Social standing became a more intricate sophisticated game. With all of this, here comes Victoria's and Emily's social standards. These were something to grasp onto and exploit to out proper the next, to rise above with social competition. Look at the uptight clothing. People had to carry themselves and dress and act "proper", "respectable", to show "class". It was about social upwards mobility and getting ahead. Naked didn't meld into that.

What are now deemed as having been "progressive" movements to be blamed is incorrect, I believe. These movements were just results of an intricate, multifaceted, multi-directional society looking for a culture to cling to in the storm. The Progressive label is over simplification. It is being used as a scapegoat, a whipping boy by the opposition, the oligarchic wealth that participated in the grand scheme of things, just as much as the rest. These same influences still are happening, today.

There is a difference in the mix today. That is the think tank, owned and used to manipulate and astroturf control is nearly new, or should I say old ploys more sophisticated. They are quick to label and make their greedy agenda seem like a people's agenda, but when it ends up in congress, it is the same old influences trying to control and set human standards for monetary gain. Kill the voice of the union, control the schools to make workers not thinking, but ignorant citizens, make uniformity to control, make a buck. Think tanks get hundreds of millions to figure out ways to push agenda for profit. For example, schools are not for Social Studies and to make kids think for themselves, but to make workers these days. Who's idea was that? The answer is, who does that benefit? The laws in this state explicitly decree how each subject is to make kids think for themselves in the standards. This doesn't happen when it gets down to the kids in school. I've lost jobs teaching kids to think for themselves. Now, we have think tanks influencing state government to ban books, like "The People's History of the United States."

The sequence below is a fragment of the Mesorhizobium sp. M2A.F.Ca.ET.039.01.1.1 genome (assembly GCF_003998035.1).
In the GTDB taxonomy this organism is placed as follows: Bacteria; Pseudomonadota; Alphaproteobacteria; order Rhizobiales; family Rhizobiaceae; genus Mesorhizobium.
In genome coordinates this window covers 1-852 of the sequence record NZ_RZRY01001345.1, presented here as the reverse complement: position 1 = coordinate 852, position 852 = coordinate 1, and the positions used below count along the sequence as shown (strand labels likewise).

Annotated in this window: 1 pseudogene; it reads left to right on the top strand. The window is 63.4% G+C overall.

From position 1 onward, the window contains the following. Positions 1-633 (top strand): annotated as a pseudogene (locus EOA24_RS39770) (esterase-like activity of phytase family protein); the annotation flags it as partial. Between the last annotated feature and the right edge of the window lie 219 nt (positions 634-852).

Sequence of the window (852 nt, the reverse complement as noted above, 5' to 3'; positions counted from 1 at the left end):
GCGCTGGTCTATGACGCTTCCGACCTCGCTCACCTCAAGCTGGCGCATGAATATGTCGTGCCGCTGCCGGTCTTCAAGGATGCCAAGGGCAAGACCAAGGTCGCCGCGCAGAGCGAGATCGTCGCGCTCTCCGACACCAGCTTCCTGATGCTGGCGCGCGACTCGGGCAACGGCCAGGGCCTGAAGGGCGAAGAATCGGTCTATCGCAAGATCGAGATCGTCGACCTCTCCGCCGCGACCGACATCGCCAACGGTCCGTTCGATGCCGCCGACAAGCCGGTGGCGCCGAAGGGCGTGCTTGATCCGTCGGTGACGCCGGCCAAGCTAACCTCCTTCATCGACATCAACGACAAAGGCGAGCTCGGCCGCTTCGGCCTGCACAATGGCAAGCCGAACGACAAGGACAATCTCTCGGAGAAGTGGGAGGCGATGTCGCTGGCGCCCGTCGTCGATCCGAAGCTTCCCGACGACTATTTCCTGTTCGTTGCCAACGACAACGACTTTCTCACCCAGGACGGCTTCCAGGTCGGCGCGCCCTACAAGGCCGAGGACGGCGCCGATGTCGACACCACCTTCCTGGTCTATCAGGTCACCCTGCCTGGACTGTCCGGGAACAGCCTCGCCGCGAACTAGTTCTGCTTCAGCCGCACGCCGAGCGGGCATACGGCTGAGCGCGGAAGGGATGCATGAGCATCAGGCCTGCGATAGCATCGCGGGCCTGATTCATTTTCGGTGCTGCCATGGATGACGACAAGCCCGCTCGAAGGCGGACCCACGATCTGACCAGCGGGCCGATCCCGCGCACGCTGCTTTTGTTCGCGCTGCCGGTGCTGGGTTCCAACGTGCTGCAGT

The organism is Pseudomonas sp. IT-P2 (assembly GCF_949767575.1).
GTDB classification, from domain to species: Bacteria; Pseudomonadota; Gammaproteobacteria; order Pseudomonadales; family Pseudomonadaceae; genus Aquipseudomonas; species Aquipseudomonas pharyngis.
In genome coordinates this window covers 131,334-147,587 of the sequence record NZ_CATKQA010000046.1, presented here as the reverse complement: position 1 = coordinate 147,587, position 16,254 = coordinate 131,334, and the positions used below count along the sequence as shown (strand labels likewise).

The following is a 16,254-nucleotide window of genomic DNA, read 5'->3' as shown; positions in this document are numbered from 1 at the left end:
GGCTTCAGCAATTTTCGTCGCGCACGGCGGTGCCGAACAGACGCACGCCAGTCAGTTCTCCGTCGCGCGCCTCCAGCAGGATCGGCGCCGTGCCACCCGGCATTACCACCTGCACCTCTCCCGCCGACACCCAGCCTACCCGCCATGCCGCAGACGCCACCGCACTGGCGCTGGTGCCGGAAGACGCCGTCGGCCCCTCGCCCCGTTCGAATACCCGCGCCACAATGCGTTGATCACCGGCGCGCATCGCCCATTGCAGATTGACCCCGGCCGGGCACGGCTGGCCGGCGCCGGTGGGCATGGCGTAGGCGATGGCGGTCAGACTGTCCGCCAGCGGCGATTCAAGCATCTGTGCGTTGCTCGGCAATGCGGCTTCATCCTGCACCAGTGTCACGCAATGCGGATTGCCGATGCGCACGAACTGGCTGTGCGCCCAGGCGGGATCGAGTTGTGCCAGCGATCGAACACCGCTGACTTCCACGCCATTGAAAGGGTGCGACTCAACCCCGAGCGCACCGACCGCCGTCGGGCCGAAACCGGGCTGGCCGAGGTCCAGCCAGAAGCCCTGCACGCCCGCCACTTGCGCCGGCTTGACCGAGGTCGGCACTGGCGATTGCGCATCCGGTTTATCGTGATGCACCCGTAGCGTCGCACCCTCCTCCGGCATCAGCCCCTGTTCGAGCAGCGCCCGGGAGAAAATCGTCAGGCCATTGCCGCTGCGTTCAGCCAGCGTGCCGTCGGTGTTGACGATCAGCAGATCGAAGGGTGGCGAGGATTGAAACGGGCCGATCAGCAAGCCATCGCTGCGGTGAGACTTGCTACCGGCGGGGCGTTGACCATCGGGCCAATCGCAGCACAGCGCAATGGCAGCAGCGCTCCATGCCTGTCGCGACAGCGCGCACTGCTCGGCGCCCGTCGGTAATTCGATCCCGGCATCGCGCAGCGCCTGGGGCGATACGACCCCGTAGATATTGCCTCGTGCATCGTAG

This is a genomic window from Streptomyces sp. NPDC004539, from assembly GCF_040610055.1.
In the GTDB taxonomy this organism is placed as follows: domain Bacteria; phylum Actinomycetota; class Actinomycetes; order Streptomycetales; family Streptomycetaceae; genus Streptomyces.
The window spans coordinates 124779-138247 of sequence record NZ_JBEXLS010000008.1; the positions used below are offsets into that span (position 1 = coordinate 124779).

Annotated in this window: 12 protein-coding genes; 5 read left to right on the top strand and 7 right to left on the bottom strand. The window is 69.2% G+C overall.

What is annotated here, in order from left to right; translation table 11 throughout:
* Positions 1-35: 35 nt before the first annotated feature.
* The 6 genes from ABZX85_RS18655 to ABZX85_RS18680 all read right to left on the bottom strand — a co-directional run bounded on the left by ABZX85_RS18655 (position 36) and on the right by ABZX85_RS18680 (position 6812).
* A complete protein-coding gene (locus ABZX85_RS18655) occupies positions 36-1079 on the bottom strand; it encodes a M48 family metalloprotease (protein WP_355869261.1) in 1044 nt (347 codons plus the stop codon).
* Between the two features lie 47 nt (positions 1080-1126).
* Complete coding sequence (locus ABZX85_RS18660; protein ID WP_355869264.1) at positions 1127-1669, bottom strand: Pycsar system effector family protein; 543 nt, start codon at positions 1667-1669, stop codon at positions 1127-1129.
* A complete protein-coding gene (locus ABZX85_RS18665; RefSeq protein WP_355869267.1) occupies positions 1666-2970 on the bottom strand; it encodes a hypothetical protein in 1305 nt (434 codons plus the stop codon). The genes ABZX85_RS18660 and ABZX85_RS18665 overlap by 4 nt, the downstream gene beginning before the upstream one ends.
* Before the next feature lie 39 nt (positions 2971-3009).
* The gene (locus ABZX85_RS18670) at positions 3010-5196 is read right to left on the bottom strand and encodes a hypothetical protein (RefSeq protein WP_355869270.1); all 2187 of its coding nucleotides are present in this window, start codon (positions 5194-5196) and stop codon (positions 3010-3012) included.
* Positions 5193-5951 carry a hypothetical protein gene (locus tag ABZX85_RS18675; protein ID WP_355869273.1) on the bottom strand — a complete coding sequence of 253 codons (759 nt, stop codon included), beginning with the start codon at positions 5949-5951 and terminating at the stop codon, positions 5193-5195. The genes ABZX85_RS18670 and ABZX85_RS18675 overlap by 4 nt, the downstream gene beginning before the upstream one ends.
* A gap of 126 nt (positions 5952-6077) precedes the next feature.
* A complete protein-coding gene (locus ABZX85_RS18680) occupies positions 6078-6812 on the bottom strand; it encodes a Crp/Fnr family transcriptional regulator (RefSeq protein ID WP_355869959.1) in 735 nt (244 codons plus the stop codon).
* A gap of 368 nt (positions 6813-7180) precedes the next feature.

The point here is that if it makes a buck to squelch nudity, then there will be a squelch. If it makes a buck, or it helps to blow off steam, or is a distraction like a monty game, we’re safe. If it gets people in line and keeps people on top of the heap, if it is important enough, then we have anti-nudity laws and repression. Politicians like issues to get their base to rally behind. Wealth likes to use politicians and they will support them. 

We broke down many of these barriers to personal freedom starting with a burst in the late sixties, evolving and continuing, but there has always been the push back from the social/economic/cultural structures set in the Golden Age. When I see fat cats, or as they are popularly called "billionaires" making the changes that they do now, when I see oligarchy and continued the fascist melding of government and wealth, I feel threatened. But, culture now seems out of their control, particularly with the internet’s diversity. I see a soft spot. I see something that I can do. I see something that doesn’t end up playing into the game, something that is not astroturf. I see something that will benefit humanity. 
Jbee
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HillwalkerDundee

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Re: The Bare Body Freedom Movement via Change.org
« Reply #19 on: March 01, 2019, 07:19:41 PM »
One of the reasons why public nudity is legal in the UK is the weather. It is usually too cold and too wet that, although legal, it is rarely practised which means that it remains an activity of a tiny minority and therefore not a problem.

MartinM

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Re: The Bare Body Freedom Movement via Change.org
« Reply #20 on: March 03, 2019, 09:08:19 AM »
Interesting theory, but I doubt there is much truth in it. One of the reasons Britons are thought to be less keen on naturism is the weather, contributing to it being unusual and less tolerated than some other European countries although, again, it is probably more complicated than that.

In countries where naturism is more popular, it tends, for fairly obvious reasons, to be more tolerated - but this does suggest a starting point where public or mixed sex nudity was seen as wrong in the past, the general situation in Europe.

Nudity is also legal in Spain, a much warmer country, Germany, Austria and Switzerland as well to my knowledge.

It would be interesting to see a summary of the legal situation in different European countries, but the European Convention on Human Rights protects the the right to freedom of expression, so without a clear reason to ban it, it is usually only illegal as a matter of public order. Effective work by NAG and BN is the reason why the guidance now says that the Public Order Act should not be used against simple nudity.
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John P